MISSOULA — Cedron Jones has little interest in summit registers. In Montana alone, he’s ignored about 1,200 of them.
“You’ll usually just find broken pencils, a bunch of business cards and a little notebook with people saying, ‘Awesome, dude.’ So, I often don’t bother to read them,” the Helena guidebook author said. But it is how I discovered those first county peak lists.”
And lists are the obsession of this 70-year-old self-described compulsive mountain climber. His latest book, “Peakbagging Montana,” covers 53 mountains across the state. In addition to descriptions and maps of each destination, Jones includes a whole section of alternative lists to use up a lifetime of free time.
“Take O’Brien Mountain, north of Kootenai Falls,” he suggested. “It’s between Troy and Libby — a totally overlookable mountain.
“It’s covered with logging roads, a lot of cutting goes on there. But the Forest Service map has a national scenic trail there. It starts low, goes to the top, runs a ridge and comes down in the Yaak. It was a wonderful hike, and you feel you’ve got it all to yourself. There’s big spruce woods and ripe huckleberries — just a wonderful experience.”
He offers all the Montana mountains above 10,000 feet elevation, the highest in each mountain range, highest in each county and peaks with greatest prominence.
That last factor takes some explaining, which Jones’ book provides.
Prominence is the amount of rise a mountain has from its lowest base to its summit. So, while the state’s highest mountain is Granite Peak in the Beartooths (elevation 12,799 feet above sea level), Crazy Peak (11,209 feet elevation) in the Crazy Mountains near Big Timber has the state’s highest prominence, at 5,709 vertical feet. Granite Peak ranks fifth with 4,759 feet of prominence.
But he also includes targets such as the Chalk Buttes high point, a 4,200-foot-elevation cliff near Eastern Montana’s Ekalaka.
Although he acknowledges this barely counts as a peak, it is scenic sandstone country and the high point of Carter County.
“The real joy for me is getting out and experiencing the landscape — different habitats, different places, different weather, different critters, different feel,” he said.
Jones got a master class in Montana topography when he volunteered at the state Historical Society in Helena, putting borders on a collection of 3,000 topographical maps.
“I was perusing those and compiling lists of peaks, like the 100 highest in the state,” he said.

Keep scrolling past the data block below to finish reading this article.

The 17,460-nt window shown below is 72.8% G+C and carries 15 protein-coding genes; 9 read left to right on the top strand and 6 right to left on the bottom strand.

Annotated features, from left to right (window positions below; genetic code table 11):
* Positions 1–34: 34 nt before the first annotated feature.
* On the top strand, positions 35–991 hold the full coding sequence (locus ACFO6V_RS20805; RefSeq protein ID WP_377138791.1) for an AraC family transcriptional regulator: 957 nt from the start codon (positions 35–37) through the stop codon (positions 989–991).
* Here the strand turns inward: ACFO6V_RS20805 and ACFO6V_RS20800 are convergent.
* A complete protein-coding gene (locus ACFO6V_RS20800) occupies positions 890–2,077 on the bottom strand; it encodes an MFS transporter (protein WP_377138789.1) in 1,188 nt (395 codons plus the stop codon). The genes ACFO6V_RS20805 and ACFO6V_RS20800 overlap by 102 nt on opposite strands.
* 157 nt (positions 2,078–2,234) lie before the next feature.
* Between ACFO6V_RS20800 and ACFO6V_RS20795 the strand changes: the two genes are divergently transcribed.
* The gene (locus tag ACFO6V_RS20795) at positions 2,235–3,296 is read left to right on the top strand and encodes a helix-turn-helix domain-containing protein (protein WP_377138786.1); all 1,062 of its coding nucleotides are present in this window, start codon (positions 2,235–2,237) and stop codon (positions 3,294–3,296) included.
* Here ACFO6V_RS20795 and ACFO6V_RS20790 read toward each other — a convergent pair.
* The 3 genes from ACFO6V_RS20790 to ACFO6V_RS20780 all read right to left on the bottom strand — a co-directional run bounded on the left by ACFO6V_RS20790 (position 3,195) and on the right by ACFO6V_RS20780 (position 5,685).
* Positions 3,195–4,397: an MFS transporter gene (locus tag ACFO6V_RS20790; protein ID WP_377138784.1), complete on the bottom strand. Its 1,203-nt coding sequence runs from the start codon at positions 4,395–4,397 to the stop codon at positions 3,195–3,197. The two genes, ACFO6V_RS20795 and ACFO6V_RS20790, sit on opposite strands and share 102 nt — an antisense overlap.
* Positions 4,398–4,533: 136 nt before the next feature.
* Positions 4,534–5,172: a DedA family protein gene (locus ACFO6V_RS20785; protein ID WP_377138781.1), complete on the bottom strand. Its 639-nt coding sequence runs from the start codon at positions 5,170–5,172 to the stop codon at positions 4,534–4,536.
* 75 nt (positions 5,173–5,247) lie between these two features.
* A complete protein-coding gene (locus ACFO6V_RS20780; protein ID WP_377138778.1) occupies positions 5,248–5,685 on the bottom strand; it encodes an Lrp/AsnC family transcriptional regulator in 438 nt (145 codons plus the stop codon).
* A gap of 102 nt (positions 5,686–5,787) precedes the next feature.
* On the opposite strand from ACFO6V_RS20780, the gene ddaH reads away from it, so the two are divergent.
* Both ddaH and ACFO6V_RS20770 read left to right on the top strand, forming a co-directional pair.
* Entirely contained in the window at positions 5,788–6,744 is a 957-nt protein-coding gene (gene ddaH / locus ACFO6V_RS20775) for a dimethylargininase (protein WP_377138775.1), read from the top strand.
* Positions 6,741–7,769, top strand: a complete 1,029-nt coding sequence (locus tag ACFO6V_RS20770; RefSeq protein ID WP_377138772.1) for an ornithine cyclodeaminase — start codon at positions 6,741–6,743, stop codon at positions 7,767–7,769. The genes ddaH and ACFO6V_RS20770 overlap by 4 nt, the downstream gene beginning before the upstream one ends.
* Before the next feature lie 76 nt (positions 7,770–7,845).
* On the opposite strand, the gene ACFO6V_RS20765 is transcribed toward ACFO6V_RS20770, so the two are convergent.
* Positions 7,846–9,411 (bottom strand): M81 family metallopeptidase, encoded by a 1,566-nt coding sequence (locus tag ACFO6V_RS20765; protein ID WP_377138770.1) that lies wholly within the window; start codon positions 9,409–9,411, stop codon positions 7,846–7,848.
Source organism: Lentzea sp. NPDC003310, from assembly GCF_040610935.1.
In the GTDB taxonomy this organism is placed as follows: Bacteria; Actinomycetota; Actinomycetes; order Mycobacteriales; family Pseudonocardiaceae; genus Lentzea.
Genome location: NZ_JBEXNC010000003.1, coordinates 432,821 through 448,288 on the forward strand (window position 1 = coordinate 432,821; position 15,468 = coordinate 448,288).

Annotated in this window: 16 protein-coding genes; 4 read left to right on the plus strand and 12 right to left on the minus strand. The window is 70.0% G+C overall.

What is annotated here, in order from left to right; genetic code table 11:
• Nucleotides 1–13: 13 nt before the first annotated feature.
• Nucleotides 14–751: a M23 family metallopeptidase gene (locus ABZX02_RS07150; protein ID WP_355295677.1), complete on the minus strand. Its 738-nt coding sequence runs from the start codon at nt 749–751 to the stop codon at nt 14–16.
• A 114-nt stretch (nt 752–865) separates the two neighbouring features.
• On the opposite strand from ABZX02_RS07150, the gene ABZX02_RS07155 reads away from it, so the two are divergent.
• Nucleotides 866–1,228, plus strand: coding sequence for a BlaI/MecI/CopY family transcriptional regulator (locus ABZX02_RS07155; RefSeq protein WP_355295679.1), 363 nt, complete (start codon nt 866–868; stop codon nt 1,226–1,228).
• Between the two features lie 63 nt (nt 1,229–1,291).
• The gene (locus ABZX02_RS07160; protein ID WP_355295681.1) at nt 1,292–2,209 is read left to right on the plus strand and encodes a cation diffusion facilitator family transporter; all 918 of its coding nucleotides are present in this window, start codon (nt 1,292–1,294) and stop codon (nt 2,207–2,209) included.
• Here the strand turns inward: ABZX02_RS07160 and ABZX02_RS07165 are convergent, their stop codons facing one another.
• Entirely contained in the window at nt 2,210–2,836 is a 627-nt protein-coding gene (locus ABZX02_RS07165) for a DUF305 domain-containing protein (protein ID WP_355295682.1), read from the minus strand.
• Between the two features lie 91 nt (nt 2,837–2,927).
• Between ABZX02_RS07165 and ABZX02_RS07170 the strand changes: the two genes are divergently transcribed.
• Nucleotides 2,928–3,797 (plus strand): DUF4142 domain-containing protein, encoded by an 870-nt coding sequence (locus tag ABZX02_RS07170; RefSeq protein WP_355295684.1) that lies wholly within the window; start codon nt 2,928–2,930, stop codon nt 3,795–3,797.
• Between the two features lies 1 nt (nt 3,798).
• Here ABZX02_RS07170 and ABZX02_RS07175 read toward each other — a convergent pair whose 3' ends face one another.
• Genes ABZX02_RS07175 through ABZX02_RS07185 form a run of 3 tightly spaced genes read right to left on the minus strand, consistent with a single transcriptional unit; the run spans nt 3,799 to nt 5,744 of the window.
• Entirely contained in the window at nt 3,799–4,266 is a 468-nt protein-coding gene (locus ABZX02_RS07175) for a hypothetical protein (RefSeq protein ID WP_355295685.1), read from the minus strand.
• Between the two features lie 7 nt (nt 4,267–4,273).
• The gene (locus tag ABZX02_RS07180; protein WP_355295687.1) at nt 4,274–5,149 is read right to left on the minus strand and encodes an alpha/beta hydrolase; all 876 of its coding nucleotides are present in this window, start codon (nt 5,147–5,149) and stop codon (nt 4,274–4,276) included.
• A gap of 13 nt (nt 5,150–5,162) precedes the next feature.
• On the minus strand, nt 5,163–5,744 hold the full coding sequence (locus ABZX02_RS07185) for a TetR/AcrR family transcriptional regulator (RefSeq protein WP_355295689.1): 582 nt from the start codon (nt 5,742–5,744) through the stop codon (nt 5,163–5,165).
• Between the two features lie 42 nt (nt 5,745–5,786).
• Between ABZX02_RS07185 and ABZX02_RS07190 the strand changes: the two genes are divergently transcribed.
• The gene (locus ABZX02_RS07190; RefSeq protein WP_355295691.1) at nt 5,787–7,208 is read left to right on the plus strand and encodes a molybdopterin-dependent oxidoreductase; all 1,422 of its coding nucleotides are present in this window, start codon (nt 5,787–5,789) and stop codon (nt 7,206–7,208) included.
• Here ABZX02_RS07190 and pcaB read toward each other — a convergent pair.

But, while on a swing through Idaho, Utah, Nevada and Arizona checking off United States state high points, he came across a new kind of list: summit registers at county high points.
“That introduced me to community of geeks and serious climbers who are really into this stuff,” Jones said. “It got me interested in the serious listing thing.”
High points are often organized by county, and as such may not be a mountain at all. Four Montana counties’ high points are just spots on a ridge leading to a real peak in a neighboring county.
“When I was growing up, I would go on a hike, and, once in a while, going on a hike would involve climbing a mountain,” Jones said. “Now my preferred hike is to climb a mountain.”
That extends to his preferred vacations, as well. Jones keeps several lists active, including highest state peaks and peaks with at least 5,000 feet of prominence (elevation above general ground level.)
After the book became a definite project, Jones had to winnow his climbing log to a manageable number. His tally stood at 1,200 Montana peaks, including 340 of the state’s 10,000-plus footers. But he wanted something more definable.
“I keep a hiking diary,” he said. “When I thought of a peak, there are three factors: my feeling about the peak, how well it was covered in other sources and was it bringing something unique in landscape or hiking experience to the book? And, if I’m not that anxious to get back there, why not drop that one?”
Last year, he retraced his steps on 43 of the climbs that made it in to the book. Some of the bigger, tougher approaches, such as Glacier National Park’s Cleveland, Kintla and Stimson, he didn’t repeat. He also gives those minimal description.
“The more difficult peaks should be tried only by people who are more experienced and who need less detail,” Jones said.
“The main thing an experienced climber needs to know is ‘that’s a significant peak I didn’t know about.’ For beginning peakbaggers and hikers who want to try it, it’s more important to coax them.”
Jones also wrote the “Helena Area Hiking Guide” in 2008. Those 21 routes are limited by being within 20 miles of the state capital.
“Peakbagging Montana” takes on the whole state.
Book-store manager Barbara Theroux said Jones’ book tapped into a growing interest in extreme sports.
“If you can’t afford to have the helicopter and go skiing, here’s some mountain peaks you can go do,” she said.
“I think there will be lots of interest in it, especially for people who’ve climbed all the known spots. This is opening up a whole new thing and showing them where it all is.”